County continues to see decline in new COVID cases

    Crawford County had just 16 new COVID cases reported over the past week, according to the state website, as cases continue to decline in Missouri overall.
    The state has added new information to its dashboard. One is for vaccinations and it reported there were 151,243 vaccine doses administered in the past seven days, compared to 144,859 for the previous week. Both the Pfizer and Moderna vaccines require two doses per person.

    There are also now numbers reported separately for PCR and antigen testing data. The antigen test is frequently referred to as a rapid test and detects protein fragments specific to the coronavirus. Turnaround time for results is usually very quick and, in some cases, can be reported within 15 minutes. PCR testing actually detects RNA (or genetic material) that is specific to SARS-CoV-2 and can detect the virus within days of infection, even with those who have no symptoms. Results generally are reported within two to three days, but when demand is high, can take a week or longer.
    As of February 14, the state website reported a new total of 2,029 confirmed cases to date in Crawford County, an increase of three fewer than the 19 reported the previous week. However, the total death count as of February 14 increased by one to a total of 29.
    The county had closed out 2020 with a per capita infection rate of 443.1 per 100,000 people reported on December 28, 2020, which ranked highest in the state. As of February 12, that rate had dropped to 66.9.
    Crawford County remains 30th out of Missouri’s 114 counties in cases per capita. On Monday, the county’s seven-day positivity rate using the Centers for Disease Control (CDC) method stood at 6.4 percent, down from 7.4 percent, continuing for the third week below the 10 percent benchmark that is considered high. County residents have now had a total of 14,707 PCR tests conducted and 3,182 antigen tests. There were 249 PCR tests conducted in the past seven days as of February 12, and 97 antigen tests.
Statewide, as of February 12, there had been 4,223 new confirmed cases (those with a positive PCR test) in the previous seven days, down from 6,263 last week. The average dropped from 895 per day last week to 603 this week. Those with a positive antigen test were reported as “probable” cases and that total was 1,773 for the week. If a person has both a positive PCR and antigen test, they are only counted as a confirmed cases.
    There were 69,546 PCR tests conducted over the week and 37,408 antigen tests.
    The state’s PCR positivity rate dropped from 8.0 percent using the CDC method to 6.7 percent. The antigen positivity rate was 5.0 percent.
    New deaths for the week totaled 11, which was 11 less than the previous week’s total of 22. Hospitalizations declined from 1,587 to 1,402 as of February 12. There were 297 patients in the ICU compared to 329 last week, and 195 on ventilators–one more than last week at this time.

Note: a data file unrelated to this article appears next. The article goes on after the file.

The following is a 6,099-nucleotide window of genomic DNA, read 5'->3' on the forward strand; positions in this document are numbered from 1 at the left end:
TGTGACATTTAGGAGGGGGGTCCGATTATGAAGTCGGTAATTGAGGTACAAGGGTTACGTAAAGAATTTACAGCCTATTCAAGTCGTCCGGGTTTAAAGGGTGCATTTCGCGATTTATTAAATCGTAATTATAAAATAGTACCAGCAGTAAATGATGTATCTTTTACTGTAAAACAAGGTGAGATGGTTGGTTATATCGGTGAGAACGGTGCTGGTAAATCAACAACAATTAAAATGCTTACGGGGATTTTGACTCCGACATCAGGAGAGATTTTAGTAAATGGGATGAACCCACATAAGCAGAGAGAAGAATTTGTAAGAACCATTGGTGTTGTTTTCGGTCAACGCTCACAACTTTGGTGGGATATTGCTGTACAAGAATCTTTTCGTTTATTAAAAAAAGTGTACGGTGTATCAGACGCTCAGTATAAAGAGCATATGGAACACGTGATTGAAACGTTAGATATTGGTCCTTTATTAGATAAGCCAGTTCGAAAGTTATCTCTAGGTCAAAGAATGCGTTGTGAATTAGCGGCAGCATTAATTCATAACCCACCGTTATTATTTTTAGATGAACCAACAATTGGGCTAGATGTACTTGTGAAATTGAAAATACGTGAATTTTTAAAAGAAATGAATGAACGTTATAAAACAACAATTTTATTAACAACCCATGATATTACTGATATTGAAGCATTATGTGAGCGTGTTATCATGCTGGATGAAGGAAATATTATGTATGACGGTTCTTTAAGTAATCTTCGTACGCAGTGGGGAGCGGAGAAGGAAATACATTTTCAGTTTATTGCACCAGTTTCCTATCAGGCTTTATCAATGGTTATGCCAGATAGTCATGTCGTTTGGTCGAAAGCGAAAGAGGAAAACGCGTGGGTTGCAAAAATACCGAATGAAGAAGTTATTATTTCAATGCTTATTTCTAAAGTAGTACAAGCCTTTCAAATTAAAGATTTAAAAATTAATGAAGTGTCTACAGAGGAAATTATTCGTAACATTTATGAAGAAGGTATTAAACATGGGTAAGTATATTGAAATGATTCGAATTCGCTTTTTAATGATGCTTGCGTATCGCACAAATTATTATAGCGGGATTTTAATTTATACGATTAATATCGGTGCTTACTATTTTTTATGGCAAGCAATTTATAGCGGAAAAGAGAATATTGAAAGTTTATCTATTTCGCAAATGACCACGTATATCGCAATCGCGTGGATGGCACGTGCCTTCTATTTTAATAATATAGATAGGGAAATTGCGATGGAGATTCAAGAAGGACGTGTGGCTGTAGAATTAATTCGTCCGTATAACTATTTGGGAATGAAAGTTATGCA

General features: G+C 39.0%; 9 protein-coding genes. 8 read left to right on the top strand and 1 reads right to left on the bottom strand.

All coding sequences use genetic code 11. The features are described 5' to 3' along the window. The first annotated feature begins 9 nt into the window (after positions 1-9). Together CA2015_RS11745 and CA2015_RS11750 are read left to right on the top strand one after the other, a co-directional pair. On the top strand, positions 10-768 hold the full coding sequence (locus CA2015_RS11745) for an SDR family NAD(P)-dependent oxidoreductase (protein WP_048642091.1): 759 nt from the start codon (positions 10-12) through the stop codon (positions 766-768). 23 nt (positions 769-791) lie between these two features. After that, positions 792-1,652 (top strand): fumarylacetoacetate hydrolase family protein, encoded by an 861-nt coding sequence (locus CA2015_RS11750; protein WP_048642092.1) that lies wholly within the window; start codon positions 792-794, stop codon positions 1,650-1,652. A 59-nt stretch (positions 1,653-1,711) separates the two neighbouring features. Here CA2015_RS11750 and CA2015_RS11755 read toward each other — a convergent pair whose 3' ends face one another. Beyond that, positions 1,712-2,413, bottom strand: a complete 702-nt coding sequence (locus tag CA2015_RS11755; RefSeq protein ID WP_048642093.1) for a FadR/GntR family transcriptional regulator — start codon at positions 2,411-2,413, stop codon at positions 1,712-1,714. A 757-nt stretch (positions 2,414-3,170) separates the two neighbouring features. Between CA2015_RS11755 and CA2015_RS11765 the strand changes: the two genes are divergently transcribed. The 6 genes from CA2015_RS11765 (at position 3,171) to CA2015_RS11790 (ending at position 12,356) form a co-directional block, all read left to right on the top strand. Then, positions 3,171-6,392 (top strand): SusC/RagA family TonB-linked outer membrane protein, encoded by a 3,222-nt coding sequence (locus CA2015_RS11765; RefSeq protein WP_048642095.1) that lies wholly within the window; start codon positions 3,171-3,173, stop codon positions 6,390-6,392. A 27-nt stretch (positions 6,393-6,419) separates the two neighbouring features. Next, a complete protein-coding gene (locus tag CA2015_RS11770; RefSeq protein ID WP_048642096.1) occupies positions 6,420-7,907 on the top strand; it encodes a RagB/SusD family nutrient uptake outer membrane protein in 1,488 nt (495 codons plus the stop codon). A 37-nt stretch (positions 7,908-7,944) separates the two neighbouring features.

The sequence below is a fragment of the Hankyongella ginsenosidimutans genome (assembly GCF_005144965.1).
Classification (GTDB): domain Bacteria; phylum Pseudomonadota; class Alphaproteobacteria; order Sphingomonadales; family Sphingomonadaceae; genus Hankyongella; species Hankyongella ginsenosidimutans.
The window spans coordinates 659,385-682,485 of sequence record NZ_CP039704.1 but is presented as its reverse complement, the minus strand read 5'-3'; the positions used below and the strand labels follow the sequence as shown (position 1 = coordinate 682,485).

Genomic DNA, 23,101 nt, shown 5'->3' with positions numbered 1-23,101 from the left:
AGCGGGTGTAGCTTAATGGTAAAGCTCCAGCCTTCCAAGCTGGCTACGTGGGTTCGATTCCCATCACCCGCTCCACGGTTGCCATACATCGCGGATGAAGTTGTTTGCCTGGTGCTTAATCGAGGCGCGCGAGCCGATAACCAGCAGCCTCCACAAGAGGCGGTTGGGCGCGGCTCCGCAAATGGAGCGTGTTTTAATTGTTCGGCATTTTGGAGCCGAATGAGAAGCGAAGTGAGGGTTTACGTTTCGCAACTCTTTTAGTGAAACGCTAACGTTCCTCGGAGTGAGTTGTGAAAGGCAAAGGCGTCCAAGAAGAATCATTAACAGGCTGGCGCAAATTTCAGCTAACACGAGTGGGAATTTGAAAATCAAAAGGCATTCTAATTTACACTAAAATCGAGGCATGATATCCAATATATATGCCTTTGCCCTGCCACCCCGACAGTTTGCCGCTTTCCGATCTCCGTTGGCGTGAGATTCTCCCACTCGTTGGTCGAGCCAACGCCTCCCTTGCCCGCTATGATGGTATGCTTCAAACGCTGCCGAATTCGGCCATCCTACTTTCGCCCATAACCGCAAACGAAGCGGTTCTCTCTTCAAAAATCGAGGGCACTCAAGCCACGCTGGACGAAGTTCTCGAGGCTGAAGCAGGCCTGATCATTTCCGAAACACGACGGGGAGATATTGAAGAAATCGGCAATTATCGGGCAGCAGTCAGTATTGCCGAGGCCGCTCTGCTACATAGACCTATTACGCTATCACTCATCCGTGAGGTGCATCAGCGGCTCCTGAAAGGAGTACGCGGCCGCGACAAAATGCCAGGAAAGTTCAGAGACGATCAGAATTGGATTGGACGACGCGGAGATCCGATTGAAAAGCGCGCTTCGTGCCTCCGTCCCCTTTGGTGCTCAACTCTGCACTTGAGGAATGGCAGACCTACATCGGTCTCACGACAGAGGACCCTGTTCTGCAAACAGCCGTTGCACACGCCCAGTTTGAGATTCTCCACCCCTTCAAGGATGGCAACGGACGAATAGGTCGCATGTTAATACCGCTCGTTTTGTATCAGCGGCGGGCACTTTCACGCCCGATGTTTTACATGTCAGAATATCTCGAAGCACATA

The Crawford County Health Department (CCHD) no longer reports numbers from its office. The local health department recommends the state-maintained dashboard as the best source of data related to COVID-19.
    Although the state website’s reported information is somewhat delayed, it provides in-depth information and has a team of experts ensuring the best and most accurate data possible is reported. The website can be found at
    Health officials continue to caution that any public activity should be considered a potential risk, and all precautions need to be taken to protect your own health and the health of those around you.
    Symptoms may appear two to 14 days after exposure to the virus. People with these symptoms may have COVID-19: Fever or chills, cough, shortness of breath or difficulty breathing, fatigue, muscle or body aches, headache, new loss of taste or smell, sore throat, congestion or runny nose, nausea or vomiting, diarrhea. This list does not include all possible symptoms.
    Anyone who suspects that they have COVID-19 or has been exposed to someone with COVID-19, and are experiencing symptoms, should stay home and isolate from others, especially those at higher risk of severe illness. Call a healthcare provider to let them know before seeking care. It is critical that the provider is aware that a person may have COVID-19 prior to their arrival at a healthcare facility, and that the person follows all instructions for arriving at a healthcare facility.
    The health department asks that anyone who develops symptoms contact their physician, seek testing and isolate at least until test results are known. Potential contacts may call the CCHD office to be screened to determine if monitoring and quarantine are required. CCHD’s office number is 573-775-2555. Please do not contact the health department via Facebook.
    Health officials continue to urge people to follow the steps that can be taken to reduce the risk of getting any viral respiratory infections, including COVID-19. These include:
    • Wash hands often with soap and water for at least 20 seconds.
    • Avoid touching eyes, nose, or mouth with unwashed hands.
    • Social Distance: Avoid close contact with others, especially people who are sick.
    • Cover mouth and nose with a tissue when coughing or sneezing.
    • Clean and disinfect objects and surfaces.
    • Wear a mask or cloth face covering when in public.
    • Stay home when not feeling well; stay home after being tested for COVID-19.    
    CCHD has taken and will continue to take the necessary precautions to keep the community safe and will continue to diligently monitor the COVID-19 situation as it evolves by following the CDC guidelines to protect public health and limit the spread of this infection.
    For general information and questions regarding COVID-19, please call 1-877-435-8411.